Caring for young guinea pigs
There is no doubt that young guinea pigs are super-cute. With their fun, friendly personalities, and adorable looks, welcoming young piggies into your life is an exciting time. Knowing how to care for a baby guinea pig will help you get these cute creatures off to the best start in life. So what do you need to know?
Fun facts:pregnancy, piglets and pups
- Baby guinea pigs are called pups not piglets…
- …but adults follow pig names, with sow (female) and boar (male).
- Pregnancy lasts 60 to 70 days, which is long compared to other small pets.
- A long pregnancy means the young are born well developed and can walk soon after birth.
- The pelvic canal of female guinea pigs is fully fused by eight months old, which means that…
- …if they have a first litter after eight months old, they are likely to have problems giving birth as the birth canal is unable to stretch.
Newborn guinea pigs start life with hair, open eyes and ears, and teeth that are already present, and they are able to walk within a short time of birth. Believe it or not, they start to nibble on solid food from as early as two days old and will usually be fully weaned at three weeks.
In the wild, being born ready to face the wider world has obvious advantages, making them less vulnerable to threats such as predation.
Best diet for young guinea pigs
Fun fact: baby guinea pigs grow from 60 grams at birth to 500 grams or more in a matter of weeks
Like most baby animals, young guinea pigs grow at a phenomenal rate, so it is important to make sure they get great nutrition right from the start. As well as having lots of growing to do, they also start eating solid food as early as two days after birth. This means that feeding the best diet, tailored to their needs is right at the top of the ‘must-haves’.
Science Selective Junior Guinea Pig provides the ideal balance of nutrients for guinea pigs up to 20 weeks of age. With extra protein to support growth, and high fibre to promote dental and digestive health, it is just the ticket for young piggies.
What’s more, the extruded nuggets are full of delicious natural ingredients like dandelion and fennel, making them irresistibly tasty without the need for added sugar. With enhanced vitamin C too, feeding Junior guinea pig will get your new pet off to a great start.
And of course, just like adult guinea pigs, youngsters need to start as they mean to go on, with a diet that is at least 80 percent hay. It is best to offer an unlimited quantity of high quality feeding hay, and as with adults, aim for a body-sized portion every day.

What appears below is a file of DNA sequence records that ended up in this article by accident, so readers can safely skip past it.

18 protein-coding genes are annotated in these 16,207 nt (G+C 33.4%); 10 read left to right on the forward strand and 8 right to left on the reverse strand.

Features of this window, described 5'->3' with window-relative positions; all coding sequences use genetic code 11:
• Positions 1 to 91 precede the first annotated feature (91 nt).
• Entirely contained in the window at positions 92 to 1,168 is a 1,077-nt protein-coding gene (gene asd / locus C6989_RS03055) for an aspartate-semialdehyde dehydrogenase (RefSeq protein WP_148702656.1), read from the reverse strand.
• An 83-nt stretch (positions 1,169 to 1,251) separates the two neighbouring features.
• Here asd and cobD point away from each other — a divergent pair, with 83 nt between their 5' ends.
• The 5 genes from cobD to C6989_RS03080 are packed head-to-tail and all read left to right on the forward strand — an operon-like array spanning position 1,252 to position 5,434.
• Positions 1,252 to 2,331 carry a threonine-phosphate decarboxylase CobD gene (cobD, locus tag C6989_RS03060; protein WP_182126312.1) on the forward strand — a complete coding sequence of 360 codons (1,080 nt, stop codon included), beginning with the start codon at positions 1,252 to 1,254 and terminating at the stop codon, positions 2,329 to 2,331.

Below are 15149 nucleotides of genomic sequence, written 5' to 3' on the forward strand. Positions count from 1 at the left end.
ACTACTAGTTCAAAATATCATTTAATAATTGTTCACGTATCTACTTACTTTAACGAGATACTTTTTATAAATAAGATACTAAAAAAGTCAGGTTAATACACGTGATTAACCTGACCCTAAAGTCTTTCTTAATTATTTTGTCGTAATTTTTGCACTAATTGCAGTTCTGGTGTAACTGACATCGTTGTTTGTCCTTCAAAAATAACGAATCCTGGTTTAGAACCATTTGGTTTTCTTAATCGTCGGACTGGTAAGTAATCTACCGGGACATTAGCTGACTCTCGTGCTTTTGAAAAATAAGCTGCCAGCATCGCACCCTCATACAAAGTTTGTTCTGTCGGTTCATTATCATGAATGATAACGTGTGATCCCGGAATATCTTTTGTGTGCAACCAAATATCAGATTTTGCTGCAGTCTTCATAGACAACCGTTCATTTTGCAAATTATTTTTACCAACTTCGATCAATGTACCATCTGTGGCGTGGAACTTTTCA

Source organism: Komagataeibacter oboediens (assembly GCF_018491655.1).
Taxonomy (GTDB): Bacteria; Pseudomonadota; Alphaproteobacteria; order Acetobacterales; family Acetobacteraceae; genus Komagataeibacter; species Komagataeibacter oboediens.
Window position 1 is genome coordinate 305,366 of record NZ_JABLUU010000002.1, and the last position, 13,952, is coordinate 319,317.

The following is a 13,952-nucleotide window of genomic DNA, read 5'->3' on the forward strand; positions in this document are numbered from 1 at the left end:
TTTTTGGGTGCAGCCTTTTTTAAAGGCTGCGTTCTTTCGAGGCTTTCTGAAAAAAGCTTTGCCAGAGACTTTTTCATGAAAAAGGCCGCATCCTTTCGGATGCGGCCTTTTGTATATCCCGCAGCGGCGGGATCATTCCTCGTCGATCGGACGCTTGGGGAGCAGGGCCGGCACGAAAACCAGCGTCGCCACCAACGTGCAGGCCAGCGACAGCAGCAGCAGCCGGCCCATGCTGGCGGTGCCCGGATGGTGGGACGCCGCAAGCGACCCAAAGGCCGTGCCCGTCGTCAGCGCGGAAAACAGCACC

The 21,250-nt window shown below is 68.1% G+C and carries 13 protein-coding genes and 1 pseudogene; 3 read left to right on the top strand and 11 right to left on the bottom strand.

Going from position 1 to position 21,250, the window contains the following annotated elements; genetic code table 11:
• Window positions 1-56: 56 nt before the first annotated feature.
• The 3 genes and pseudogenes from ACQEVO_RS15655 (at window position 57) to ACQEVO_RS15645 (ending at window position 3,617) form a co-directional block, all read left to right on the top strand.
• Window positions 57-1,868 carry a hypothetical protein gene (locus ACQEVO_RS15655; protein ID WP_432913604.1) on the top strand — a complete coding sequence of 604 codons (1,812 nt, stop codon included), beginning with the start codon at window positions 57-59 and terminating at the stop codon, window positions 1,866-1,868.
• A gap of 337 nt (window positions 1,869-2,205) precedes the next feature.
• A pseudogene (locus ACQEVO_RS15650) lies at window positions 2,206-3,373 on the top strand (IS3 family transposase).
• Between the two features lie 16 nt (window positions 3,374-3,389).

The importance of vitamin C
Like us humans, our piggie friends lack the enzyme necessary for making their own vitamin C. This means that they have an essential need for vitamin C in their diet. So what’s all the fuss about? Well, this crucial vitamin is used to make something called collagen, the building block for lots of different types of body tissues, so it is particularly important in diets for young guinea pigs.
One thing to be aware of, is that vitamin C is relatively unstable and tends to degrade over time, especially if it is exposed to light, heat and moisture. This means that you should always follow the storage and ‘use by’ instructions on packaging. Some diets, including all of Supreme’s guinea pig diets, contain vitamin C in a stabilised form to prevent it from degrading.
So what’s next on the list of must-haves for young guinea pigs? Well companionship comes pretty high up the priorities. Guinea pigs are social creatures and should be housed in pairs or groups of piggie friends. Single sex groups often work best, although a neutered male with a female can be a good combination.
In larger groups, females tend to get on well, but uncastrated males may fight, especially if there are females around. Besides which, keeping uncastrated males and females together is not wise because of breeding. Castration reduces the risk of fighting but does not eliminate it, so it is often best to have only one castrated male in mixed sex groups.
Young guinea pigs, especially those from the same litter, are the easiest to bond but with time and patience, bonds can be formed between older guinea pigs and those from different litters.
Guinea pigs are friendly creatures, but they can a bit nervous when they first move to a new home. Taking a little time to slowly build trust will pay dividends in the long run. Calm, gentle handling is key and having some tasty treats at the ready to help build that all-important bond is a great idea. Selective Naturals Woodland Loops are rich in natural ingredients with no artificial colours or added sugar and are suitable for all ages. High in fibre, they should be fed in moderation to ensure that treat time is healthy as well as delicious.
For more information on caring for your guinea pigs, head over to our blog on how to Keep Your Guinea Pigs Happy.
Image credit: @guineasgowheek